Peel was an integral part of Stowmarket daily life and everybody embraced the idea with enthusiasm. Tom is one of them – a rave veteran himself, a drum’n’bass fan.” It all goes back to John again, you know? He was responsible for Fabio and Grooverider getting the spot at Radio1 back then.”
As we know, Peel wasn’t massively popular among youngsters on his late life. Talking family life weekly in his Saturday morning show, Home Truths, made his name among “grandparents and parents and kids,” as Tom puts it, but today most kids are not aware of his impact in the British music culture, vaguely recognizing the name as someone their parents or older siblings admire. The Peel Center, then, is important to keep the name alive, as well as give proper homage to the great man.
Visiting Peel Acres
“We must make it be a quick stop, really”, advises Tom. He is talking about our visit to the Peel Acres, the house where John Peel, Sheila Ravenscroft and their kids lived since the 70s. The place holds not only Peel’s gigantic record collection, with nearly 80.000 items, but also the studios where many of the Peel Sessions and many of Peel’s BBC shows where recorded.
Tom speaks about Sheila with loads of respect and honest admiration. “Without her support it would never happen, really. She is a very down to earth and hands on person.” Understanding that she is not to be upset about me showing up on such a day, I am prepared to make myself invisible. “Sheila really embraced the idea of the John Peel Center, but she didn’t want the venue just to bear John’s name.” It had to be more than that, to be a banner of the artistic commitment Peel had in life, he explains. Sheila became a patron of the idea, even serving beer at the bar when fund-raising events took place.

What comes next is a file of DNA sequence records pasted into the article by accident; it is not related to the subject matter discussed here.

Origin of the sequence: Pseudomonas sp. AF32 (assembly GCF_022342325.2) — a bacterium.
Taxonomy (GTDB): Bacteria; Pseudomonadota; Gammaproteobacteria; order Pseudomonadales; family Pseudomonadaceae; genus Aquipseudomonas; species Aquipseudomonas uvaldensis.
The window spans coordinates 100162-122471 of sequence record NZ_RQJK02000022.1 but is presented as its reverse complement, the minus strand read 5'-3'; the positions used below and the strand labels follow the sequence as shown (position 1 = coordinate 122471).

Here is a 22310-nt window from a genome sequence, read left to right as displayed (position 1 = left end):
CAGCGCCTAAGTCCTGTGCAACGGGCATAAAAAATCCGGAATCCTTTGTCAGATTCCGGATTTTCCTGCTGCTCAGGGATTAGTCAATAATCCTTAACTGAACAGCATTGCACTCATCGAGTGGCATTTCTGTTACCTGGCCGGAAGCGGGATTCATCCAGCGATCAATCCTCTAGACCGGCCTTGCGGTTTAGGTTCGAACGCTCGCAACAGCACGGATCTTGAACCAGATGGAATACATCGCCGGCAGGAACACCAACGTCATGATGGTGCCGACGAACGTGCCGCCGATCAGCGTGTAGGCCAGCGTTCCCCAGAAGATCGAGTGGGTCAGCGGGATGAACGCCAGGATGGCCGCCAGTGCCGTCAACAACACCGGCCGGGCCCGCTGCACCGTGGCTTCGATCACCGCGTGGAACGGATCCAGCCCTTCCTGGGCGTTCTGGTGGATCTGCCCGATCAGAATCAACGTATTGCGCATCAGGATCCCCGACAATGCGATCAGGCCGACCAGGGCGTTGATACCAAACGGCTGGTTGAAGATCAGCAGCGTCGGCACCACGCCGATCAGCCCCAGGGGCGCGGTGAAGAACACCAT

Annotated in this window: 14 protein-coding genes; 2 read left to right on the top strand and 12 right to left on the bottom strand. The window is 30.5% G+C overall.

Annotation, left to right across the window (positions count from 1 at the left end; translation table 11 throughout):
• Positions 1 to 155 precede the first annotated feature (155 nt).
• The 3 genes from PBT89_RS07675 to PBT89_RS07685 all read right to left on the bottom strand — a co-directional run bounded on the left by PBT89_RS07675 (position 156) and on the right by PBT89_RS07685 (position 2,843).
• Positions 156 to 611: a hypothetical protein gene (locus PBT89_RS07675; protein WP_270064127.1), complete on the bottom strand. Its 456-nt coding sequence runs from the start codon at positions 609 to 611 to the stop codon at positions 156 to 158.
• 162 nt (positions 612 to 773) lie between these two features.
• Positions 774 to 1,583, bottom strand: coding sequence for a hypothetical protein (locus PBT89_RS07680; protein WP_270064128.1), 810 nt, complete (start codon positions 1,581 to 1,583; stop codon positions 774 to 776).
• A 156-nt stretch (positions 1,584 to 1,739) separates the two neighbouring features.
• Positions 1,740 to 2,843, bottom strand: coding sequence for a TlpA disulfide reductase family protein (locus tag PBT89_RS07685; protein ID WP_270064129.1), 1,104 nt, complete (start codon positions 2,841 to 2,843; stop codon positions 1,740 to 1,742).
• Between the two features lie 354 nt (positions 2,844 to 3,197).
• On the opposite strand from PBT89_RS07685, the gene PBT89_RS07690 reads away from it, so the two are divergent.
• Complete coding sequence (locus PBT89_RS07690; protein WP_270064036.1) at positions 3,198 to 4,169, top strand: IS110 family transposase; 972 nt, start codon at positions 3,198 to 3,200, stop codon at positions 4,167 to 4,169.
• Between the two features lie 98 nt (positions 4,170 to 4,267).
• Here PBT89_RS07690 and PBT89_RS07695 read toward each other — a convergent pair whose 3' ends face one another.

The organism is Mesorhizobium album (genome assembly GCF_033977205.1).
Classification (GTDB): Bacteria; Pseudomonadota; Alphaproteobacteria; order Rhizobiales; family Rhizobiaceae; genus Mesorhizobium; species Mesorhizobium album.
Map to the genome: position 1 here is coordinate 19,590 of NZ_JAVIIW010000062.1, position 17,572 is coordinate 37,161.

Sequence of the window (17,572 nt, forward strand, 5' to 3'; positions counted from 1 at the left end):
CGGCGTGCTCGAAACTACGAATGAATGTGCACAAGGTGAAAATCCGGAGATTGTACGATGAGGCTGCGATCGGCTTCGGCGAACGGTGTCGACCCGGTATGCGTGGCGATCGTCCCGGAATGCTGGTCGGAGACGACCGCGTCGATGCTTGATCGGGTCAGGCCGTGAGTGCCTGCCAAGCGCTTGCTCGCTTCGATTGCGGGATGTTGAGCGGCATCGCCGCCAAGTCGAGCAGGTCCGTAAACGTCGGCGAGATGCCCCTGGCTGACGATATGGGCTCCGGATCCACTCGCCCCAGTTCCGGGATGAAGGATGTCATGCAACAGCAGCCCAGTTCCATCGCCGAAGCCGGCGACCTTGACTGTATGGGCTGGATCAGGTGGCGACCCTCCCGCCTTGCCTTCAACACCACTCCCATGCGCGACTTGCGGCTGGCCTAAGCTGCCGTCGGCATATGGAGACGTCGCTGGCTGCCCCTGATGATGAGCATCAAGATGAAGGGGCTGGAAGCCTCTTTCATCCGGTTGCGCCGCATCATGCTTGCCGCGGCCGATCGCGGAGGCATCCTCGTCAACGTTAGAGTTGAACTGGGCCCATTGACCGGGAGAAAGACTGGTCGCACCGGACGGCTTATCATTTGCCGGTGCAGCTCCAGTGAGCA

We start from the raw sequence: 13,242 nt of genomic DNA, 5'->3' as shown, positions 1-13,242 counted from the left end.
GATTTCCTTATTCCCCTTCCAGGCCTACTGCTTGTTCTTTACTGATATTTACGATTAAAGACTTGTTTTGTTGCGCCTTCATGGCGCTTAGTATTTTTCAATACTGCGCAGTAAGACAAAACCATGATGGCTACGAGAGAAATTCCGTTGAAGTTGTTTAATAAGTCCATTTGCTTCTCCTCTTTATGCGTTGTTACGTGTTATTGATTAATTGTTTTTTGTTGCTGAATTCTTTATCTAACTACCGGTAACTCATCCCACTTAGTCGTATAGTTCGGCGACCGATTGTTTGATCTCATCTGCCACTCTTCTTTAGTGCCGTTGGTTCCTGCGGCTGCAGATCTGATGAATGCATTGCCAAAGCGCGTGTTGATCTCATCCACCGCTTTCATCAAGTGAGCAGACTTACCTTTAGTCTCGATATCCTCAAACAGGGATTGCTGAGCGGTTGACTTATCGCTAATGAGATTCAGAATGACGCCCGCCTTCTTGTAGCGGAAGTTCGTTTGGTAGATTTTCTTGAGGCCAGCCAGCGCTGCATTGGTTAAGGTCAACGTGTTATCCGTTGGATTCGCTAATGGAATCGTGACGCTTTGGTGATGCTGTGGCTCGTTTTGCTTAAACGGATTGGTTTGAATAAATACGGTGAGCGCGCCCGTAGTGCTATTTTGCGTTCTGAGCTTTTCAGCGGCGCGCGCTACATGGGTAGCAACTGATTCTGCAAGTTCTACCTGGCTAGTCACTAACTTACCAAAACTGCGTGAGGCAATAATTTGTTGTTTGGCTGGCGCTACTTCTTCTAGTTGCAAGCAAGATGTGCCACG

Peel Acres is located just about ten minutes from Stowmarket, a bright pink hamlet, impossibly British. Peel’s vinyl collection counts circa 65.000 items. Pots of tea, a wooden stove and a very energetic dog are the first things to notice. There are also five cats and, of course, countless records all around. And, not an iPod/iPhone/Pad in sight.
A bright and talkative character, Sheila offers tea and worries about the dog jumping on me. As she talks and laughs about presenting the Q Awards to Pulp last Monday night, it is clear that here is a woman who loves the music and the artists her husband championed through their life together, who stood gladly on the back scene the whole time.
She speaks naturally about meeting Jarvis Cocker (“he’s always so sweet”) and Damon Albarn (“he gave me this bear hug almost crushed my back!”), plus the guys from Underworld and Rough Trade’s boss Geoff Travis, who sat with her during the long awards ceremony. They all wanted to know more about the Center, she says, lively. Although no promises are made, there is a palpable expectation that these people will be there when opportunity calls. After all, as Cocker remembered during his acceptance speech, they’re all in debited to John Peel.